Amid the ongoing worker shortage, the Greater Tallahassee Chamber of Commerce held its 2022 Talent Forum on Thursday, encouraging employers to hire people in underrepresented populations.
Speakers focused on hiring people with disabilities, refugees from foreign countries, and people who are re-entering society from prison.
“Think outside the box,” said Amanda Lewis from Future Pathways. She said, many times, people with disabilities have strong work ethic. “They’re going to be the ones that show up on time. They’re going to be the ones that are there every day,” said Lewis.
Ashley Harrell battles Cerebral Palsy, along with a learning disorder, but she is now employed at Kohl’s in Tallahassee. “It’s very satisfying that I can find a job I really enjoy,” said Harrell. “It’s taught me I can do anything anybody else can do, just at a slower pace.”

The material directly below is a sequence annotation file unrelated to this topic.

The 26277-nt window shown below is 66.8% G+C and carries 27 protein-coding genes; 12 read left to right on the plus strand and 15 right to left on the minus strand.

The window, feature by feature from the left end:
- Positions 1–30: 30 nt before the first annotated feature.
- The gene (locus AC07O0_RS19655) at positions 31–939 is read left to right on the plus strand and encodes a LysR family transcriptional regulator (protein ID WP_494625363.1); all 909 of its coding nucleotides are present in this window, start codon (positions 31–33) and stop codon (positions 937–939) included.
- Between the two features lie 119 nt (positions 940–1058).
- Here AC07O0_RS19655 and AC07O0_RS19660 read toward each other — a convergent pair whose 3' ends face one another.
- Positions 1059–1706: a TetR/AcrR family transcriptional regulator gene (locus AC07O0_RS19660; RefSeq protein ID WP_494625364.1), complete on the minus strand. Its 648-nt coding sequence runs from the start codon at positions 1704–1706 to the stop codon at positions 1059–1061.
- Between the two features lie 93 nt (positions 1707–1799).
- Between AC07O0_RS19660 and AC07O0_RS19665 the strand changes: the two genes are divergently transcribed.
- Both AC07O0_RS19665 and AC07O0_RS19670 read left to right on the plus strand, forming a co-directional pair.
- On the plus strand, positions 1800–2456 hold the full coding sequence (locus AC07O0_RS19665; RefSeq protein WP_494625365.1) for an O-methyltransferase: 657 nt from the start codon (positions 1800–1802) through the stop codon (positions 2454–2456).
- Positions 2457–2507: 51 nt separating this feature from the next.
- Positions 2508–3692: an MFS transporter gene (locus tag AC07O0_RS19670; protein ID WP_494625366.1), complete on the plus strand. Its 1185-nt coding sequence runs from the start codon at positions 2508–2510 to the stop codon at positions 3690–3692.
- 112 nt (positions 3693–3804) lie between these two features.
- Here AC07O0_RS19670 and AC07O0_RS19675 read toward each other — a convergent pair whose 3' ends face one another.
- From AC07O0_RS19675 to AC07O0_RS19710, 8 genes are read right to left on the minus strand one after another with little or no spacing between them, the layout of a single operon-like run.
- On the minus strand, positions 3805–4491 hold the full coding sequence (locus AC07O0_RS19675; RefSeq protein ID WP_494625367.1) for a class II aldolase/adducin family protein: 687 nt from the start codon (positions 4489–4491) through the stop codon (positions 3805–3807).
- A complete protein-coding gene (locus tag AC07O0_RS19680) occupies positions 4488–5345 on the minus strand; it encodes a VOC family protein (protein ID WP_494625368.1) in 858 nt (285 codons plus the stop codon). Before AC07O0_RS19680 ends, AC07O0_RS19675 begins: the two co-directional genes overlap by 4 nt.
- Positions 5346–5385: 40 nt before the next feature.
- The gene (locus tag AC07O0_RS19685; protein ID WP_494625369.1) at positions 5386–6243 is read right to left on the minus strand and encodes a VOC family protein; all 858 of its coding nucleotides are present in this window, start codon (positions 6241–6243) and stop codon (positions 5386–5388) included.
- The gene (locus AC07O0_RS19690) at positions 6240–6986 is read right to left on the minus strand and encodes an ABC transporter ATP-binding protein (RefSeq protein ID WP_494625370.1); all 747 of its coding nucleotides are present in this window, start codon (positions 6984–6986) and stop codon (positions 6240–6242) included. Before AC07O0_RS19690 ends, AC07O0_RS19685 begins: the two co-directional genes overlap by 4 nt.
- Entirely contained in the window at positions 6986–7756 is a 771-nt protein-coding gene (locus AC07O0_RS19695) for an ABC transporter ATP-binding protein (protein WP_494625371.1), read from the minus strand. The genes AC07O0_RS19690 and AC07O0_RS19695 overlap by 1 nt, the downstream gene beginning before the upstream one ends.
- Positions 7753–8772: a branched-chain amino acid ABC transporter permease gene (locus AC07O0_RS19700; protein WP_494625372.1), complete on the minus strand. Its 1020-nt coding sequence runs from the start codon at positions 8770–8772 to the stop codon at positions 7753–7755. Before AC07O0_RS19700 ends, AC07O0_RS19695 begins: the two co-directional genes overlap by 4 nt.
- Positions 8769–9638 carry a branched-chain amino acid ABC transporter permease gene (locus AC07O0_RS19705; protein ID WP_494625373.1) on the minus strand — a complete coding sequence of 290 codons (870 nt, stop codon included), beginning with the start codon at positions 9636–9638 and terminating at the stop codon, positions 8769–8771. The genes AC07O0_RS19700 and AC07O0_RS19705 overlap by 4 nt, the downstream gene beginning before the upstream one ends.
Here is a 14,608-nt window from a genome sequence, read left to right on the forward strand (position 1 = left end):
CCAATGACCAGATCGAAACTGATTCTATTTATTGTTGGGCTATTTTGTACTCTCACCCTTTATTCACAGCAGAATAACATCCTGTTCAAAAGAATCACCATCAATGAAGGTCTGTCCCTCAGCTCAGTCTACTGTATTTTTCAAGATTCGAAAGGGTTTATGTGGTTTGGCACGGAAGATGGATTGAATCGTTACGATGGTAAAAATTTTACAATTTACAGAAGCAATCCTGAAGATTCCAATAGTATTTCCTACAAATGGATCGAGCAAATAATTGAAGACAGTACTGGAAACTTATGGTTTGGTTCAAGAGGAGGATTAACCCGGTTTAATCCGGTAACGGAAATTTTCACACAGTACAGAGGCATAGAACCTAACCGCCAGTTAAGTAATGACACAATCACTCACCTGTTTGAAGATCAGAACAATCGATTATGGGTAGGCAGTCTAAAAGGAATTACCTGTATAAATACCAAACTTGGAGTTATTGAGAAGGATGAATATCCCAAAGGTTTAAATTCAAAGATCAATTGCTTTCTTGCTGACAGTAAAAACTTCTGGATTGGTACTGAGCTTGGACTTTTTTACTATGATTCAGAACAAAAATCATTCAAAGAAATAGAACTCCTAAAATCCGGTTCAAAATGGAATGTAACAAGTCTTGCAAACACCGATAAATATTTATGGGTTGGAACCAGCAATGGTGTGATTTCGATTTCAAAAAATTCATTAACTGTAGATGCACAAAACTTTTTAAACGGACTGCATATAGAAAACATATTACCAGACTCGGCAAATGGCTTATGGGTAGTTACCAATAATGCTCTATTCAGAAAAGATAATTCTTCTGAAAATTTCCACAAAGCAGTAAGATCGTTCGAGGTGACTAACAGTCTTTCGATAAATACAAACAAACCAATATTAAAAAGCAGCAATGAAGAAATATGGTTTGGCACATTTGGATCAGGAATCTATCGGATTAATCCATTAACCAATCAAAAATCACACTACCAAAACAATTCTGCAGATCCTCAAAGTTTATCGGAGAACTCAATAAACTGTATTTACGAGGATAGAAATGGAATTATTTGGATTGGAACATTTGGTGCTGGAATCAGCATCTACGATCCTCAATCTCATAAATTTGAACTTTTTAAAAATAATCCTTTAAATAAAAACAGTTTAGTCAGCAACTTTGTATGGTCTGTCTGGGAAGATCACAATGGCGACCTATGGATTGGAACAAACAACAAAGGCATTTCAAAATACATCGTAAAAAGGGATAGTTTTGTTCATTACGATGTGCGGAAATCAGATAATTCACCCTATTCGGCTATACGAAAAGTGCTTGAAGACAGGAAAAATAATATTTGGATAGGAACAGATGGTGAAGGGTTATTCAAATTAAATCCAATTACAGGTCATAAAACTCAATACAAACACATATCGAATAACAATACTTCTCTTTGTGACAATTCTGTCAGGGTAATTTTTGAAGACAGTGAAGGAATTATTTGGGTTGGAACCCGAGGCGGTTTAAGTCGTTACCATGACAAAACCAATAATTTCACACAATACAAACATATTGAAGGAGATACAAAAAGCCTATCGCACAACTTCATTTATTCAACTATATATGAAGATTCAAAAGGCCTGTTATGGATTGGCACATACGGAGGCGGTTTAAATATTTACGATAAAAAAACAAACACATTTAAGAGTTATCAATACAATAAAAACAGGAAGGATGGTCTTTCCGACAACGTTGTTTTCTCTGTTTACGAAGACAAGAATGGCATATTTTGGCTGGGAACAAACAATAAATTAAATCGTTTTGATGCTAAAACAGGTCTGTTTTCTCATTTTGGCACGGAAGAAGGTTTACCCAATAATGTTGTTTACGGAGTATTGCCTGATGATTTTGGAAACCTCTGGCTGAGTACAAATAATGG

Harrell was one of many examples shared at the forum. “As a community, when you hire someone with a disability, you’re not only giving them a job, but you’re giving them a social network and you’re giving them purpose,” said Lewis.
The Florida Department of Corrections and the International Rescue Committee (IRC) in Tallahassee presented as well.
The IRC reported there are 90 refugee families living in Tallahassee right now, but they expect that number to increase through the end of 2022. Michelle Ubben said though there may be language barriers, many refugees are able to learn skill-based work.
Employers were also given examples of how quickly someone can get involved with the justice system, encouraging employers not to judge someone strictly on their record. She reported that male inmates who already have a job established when they leave prison are 14 percent less likely to return.